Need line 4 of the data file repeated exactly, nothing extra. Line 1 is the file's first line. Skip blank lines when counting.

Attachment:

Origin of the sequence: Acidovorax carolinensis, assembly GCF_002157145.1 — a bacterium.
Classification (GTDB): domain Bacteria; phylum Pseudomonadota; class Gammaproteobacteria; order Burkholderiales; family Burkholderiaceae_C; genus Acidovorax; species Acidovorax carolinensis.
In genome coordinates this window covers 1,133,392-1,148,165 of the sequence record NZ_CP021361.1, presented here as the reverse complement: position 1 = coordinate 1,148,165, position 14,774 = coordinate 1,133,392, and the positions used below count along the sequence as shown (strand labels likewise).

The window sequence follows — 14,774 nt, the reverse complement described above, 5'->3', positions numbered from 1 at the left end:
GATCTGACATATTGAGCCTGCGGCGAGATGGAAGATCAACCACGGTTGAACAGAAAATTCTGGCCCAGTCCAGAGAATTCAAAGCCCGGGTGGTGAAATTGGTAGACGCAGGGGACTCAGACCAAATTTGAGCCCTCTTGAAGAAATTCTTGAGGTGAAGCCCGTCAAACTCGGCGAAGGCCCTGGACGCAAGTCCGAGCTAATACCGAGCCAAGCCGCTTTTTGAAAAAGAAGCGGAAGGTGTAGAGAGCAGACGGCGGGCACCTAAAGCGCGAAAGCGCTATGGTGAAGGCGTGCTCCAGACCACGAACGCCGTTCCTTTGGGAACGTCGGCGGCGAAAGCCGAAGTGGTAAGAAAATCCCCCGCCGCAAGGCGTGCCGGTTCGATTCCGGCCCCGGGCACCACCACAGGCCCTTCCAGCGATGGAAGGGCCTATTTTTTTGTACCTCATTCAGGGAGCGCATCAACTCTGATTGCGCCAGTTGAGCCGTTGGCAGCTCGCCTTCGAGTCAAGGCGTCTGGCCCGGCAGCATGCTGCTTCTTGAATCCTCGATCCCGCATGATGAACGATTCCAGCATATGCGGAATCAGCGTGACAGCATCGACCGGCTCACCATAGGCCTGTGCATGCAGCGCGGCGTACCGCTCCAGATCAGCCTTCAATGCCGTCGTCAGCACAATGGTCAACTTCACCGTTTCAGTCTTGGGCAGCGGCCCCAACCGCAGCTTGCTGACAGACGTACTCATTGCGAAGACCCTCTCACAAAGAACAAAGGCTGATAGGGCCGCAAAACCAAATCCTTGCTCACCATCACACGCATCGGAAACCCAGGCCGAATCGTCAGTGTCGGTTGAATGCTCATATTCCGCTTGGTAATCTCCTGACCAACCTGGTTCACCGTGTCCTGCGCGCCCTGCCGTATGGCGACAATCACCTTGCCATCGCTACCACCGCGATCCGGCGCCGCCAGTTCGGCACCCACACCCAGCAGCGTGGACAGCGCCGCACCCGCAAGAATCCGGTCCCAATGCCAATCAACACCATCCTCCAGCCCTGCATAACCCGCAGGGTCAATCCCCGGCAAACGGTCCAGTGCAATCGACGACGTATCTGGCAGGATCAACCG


The window sequence follows — 14,774 nt, the reverse complement described above, 5'->3', positions numbered from 1 at the left end: